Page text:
Universal Message Found in HEAR WORD!

There isn’t a lot of set design, no special effects. You won’t walk out of the theater singing the catchy title tune and you probably won’t be quoting the catch phrases around the water cooler the day after the show.


You will, however, after watching a performance of HEAR WORD! Naija Woman Talk True, leave the Harvard Dance Center a changed person, and changed for the better.


“The play was written to tell the story of women in Nigeria to the women in Nigeria. There was no indication anybody else would want to hear them,” director Ifeoma Fafunwa said in an interview with Color Magazine. “It wasn’t written for the world, but it turns out the world was waiting to hear these stories, too. And not just the women, either. Men now make up a large part of the audiences we perform to, whether they have been brought to the theater by their wives or girlfriends or come with their sons to share the message they are taking from the tales. It’s thrilling.”


HEAR WORD! Naija Woman Talk True, which will be making its U.S. premiere in Cambridge, combines artistry, social commentary, and true-life stories of inequality and transformation, delivered by a cast of ten women from Nigeria including Nigeria’s most popular film stars Joke Silva, Taiwo Ajai-Lycett and Bimbo Akintola. The stories, collected through a series of interviews with Nigerian women, examine what factors limit their potential for independence, leadership, and meaningful contribution. The play also examines the cultural and societal norms that oppress and limit African women with an aim towards empowering women to break the culture of silence, unite, challenge the status quo, move beyond barriers and create solutions.


“The first half of the show, I think, is the harder part for audiences,” Fafunwa said. “The stories are very intense, exploring the cultural and societal situations that women deal with, like the way they are treated by men, or by family members, that treat them like second class citizens, at best, or the more violent, traditions, like genital mutilation, that treat them as less than human. By sharing their stories, these women bring these terrible things out in the open for the audience to really look at and be confronted with, which was a radical idea when the play was first performed in Africa. Women all know these things happen, but they never talk about it publically. It was liberating for them to hear the stories and know they weren’t alone.”


Although some of the stories are tough to sit through, Fafunwa made it clear that the play wasn’t just a litany of horror stories the actresses rubbed in the audience’s face. The way they stories are told – with anger, warmth and even humor – make them enthralling to listen to. “Nigerian women are the New Yorkers of Africa,” Fafunwa said with a laugh. “They have a great attitude.”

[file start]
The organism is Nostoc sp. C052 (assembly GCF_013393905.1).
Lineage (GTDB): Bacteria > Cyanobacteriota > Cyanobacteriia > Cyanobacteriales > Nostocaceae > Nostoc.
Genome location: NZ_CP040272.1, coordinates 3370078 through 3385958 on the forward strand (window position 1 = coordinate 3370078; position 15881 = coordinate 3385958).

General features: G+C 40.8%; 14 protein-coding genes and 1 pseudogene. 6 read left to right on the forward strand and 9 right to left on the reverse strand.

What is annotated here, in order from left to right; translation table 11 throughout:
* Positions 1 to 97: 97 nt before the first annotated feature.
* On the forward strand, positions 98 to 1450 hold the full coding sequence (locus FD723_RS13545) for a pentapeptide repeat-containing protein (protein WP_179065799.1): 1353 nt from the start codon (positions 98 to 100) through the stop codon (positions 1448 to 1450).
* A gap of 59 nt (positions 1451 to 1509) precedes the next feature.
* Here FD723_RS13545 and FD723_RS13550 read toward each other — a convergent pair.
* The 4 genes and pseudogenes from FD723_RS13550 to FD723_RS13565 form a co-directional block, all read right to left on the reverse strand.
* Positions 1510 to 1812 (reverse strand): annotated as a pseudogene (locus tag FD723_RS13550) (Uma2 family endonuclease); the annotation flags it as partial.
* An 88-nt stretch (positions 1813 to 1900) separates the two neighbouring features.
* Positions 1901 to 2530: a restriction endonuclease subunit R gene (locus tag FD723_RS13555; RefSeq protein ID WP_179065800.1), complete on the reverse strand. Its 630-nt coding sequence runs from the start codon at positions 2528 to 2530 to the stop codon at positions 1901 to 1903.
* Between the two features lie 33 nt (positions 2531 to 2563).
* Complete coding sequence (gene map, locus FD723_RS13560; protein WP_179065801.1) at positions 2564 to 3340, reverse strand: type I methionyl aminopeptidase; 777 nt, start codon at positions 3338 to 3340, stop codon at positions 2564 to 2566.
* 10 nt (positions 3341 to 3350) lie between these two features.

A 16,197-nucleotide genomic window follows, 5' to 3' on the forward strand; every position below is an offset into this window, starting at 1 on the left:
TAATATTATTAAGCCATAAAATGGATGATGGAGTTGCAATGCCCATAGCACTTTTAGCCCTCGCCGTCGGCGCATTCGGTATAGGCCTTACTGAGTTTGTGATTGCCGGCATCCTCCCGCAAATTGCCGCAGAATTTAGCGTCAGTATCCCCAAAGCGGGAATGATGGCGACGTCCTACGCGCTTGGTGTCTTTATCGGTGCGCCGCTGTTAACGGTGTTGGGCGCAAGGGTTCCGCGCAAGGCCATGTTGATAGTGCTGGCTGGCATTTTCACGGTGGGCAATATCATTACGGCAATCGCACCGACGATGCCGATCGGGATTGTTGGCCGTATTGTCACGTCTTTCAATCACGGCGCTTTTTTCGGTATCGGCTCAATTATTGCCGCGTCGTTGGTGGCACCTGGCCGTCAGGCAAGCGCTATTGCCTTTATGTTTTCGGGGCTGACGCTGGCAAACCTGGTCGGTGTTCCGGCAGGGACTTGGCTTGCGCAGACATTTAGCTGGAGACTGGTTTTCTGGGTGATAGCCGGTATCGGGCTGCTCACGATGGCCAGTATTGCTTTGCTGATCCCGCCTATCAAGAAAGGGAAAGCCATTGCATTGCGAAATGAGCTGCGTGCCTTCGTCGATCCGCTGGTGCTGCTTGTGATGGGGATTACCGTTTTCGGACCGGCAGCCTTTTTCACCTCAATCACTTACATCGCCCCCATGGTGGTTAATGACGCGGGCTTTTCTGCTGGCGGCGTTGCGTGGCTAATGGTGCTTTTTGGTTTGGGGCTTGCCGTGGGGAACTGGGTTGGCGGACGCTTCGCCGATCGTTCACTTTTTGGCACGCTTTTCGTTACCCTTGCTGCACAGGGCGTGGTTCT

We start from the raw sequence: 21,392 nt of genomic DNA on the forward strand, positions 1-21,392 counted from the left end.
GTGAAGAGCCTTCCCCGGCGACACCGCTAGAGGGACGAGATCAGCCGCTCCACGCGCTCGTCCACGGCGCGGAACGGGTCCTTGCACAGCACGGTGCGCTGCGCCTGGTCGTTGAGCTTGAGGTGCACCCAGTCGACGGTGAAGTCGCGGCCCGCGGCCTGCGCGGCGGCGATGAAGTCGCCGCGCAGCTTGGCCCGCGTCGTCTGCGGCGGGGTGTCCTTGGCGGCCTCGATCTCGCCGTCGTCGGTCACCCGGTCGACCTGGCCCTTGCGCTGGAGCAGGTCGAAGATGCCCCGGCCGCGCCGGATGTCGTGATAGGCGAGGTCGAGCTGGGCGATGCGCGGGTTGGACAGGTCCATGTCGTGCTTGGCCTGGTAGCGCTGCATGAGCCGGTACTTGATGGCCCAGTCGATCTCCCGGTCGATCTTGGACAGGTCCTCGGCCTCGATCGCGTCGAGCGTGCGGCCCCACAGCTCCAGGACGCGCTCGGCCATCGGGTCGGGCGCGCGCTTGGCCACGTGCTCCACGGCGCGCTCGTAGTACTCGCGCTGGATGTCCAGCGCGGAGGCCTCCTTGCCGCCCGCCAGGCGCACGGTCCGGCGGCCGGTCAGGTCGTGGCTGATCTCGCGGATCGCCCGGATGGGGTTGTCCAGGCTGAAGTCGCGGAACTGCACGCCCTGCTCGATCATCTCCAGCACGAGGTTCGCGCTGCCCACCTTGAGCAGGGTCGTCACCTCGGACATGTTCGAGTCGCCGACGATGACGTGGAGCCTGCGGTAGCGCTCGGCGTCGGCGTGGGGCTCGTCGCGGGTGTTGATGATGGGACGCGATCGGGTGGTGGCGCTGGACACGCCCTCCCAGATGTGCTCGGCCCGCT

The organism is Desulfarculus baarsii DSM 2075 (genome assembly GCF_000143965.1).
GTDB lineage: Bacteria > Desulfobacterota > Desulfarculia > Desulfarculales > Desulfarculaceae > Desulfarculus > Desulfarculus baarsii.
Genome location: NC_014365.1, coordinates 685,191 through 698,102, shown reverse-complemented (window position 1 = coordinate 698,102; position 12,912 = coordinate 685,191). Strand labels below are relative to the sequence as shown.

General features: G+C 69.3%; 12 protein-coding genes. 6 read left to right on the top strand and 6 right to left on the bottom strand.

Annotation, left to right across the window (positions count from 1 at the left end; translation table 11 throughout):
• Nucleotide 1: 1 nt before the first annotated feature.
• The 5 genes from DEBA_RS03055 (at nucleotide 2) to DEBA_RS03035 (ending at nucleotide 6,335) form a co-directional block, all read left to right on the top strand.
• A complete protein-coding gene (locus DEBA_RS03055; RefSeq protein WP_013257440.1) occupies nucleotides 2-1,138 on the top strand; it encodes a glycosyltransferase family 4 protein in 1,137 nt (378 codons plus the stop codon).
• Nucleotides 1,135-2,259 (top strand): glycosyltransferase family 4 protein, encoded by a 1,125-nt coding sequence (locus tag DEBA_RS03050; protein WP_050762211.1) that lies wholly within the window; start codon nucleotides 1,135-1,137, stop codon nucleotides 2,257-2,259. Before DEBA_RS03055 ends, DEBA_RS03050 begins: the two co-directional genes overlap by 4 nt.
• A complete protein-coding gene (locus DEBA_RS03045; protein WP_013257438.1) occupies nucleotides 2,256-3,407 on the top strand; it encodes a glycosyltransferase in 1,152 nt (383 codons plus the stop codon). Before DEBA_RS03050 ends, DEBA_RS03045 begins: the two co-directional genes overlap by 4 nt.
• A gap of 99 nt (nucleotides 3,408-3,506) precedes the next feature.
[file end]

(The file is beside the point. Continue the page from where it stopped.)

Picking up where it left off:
The stories of the second half of the show, the director continued, is delivered in a more uplifting way, but with an underlying message that some in the audience may have a hard time taking in, at least when they first hear it. “It’s time for women to unite and to break the trends and traditions that have them tied down, and the first step they need to take is admitting that they are responsible for their own lives, and that is a universal message. A Nigerian woman who marries a man to become his third or fourth wife devalues herself and says I’m not worth a man by myself. When American watch a show like Flavor of Love to see women fighting each other over the chance to date a rap star, you have to remember that nobody made them go on TV; they chose to do that to themselves and the degradation they go through is their own fault.


“And let’s not forget,” she added, “that although men are given the blame for genital mutilation, it is a woman who performs the operation.


“It’s easy to say men are the enemy,” she added. “The real struggle is to admit that you are allowing him to have power over you and to make that stand to not let it happen anymore.”


HEAR WORD! Naija Woman Talk True directed by Ifeoma Fafunwa will make its U.S. premiere April 15–17 at the Harvard Dance Center.

Performance dates:

April 15 @ 7:30PM

April 16 @ 2PM – includes a post-performance discussion with the director and cast

April 16 @ 7:30PM

April 17 @ 2PM – includes a post-performance panel discussion with experts from Harvard University

Performances will be at the Harvard Dance Center, 60 Garden Street, Cambridge, MA.

A.R.T. of Human Rights will present a discussion with Ifeoma Fafunwa and Timothy P. McCarthy, Adjunct Lecturer on Public Policy, Program Director of the Carr Center for Human Rights Policy on Monday April 11 @ 7:30PM, Tsai Auditorium, 1730 Cambridge Street, Cambridge, MA.

Tickets from $25 are now on sale by phone at 617.547.8300, in person at the Loeb Drama Center, 64 Brattle Street, or online at americanrepertorytheater.org.